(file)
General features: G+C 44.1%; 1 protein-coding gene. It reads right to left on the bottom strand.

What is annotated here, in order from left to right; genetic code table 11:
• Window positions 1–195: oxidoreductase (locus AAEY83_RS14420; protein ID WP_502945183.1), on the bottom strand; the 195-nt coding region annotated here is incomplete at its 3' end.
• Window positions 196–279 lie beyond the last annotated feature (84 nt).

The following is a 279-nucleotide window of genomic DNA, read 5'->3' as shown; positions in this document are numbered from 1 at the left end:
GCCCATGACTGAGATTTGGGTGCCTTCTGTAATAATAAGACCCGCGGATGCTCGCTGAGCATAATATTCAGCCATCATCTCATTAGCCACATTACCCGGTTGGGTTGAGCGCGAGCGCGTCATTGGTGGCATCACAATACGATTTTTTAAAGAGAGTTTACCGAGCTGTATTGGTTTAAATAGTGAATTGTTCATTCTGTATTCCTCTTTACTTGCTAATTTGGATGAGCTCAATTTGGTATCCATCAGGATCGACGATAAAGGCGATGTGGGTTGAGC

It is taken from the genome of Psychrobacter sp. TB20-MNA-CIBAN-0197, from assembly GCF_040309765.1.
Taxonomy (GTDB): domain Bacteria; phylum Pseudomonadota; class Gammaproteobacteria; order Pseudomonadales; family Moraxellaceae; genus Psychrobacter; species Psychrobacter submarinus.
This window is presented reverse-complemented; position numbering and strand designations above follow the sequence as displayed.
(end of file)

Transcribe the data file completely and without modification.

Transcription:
General features: G+C 44.1%; 1 protein-coding gene. It reads right to left on the bottom strand.

What is annotated here, in order from left to right; genetic code table 11:
• Window positions 1–195: oxidoreductase (locus AAEY83_RS14420; protein ID WP_502945183.1), on the bottom strand; the 195-nt coding region annotated here is incomplete at its 3' end.
• Window positions 196–279 lie beyond the last annotated feature (84 nt).

The following is a 279-nucleotide window of genomic DNA, read 5'->3' as shown; positions in this document are numbered from 1 at the left end:
GCCCATGACTGAGATTTGGGTGCCTTCTGTAATAATAAGACCCGCGGATGCTCGCTGAGCATAATATTCAGCCATCATCTCATTAGCCACATTACCCGGTTGGGTTGAGCGCGAGCGCGTCATTGGTGGCATCACAATACGATTTTTTAAAGAGAGTTTACCGAGCTGTATTGGTTTAAATAGTGAATTGTTCATTCTGTATTCCTCTTTACTTGCTAATTTGGATGAGCTCAATTTGGTATCCATCAGGATCGACGATAAAGGCGATGTGGGTTGAGC

It is taken from the genome of Psychrobacter sp. TB20-MNA-CIBAN-0197, from assembly GCF_040309765.1.
Taxonomy (GTDB): domain Bacteria; phylum Pseudomonadota; class Gammaproteobacteria; order Pseudomonadales; family Moraxellaceae; genus Psychrobacter; species Psychrobacter submarinus.
This window is presented reverse-complemented; position numbering and strand designations above follow the sequence as displayed.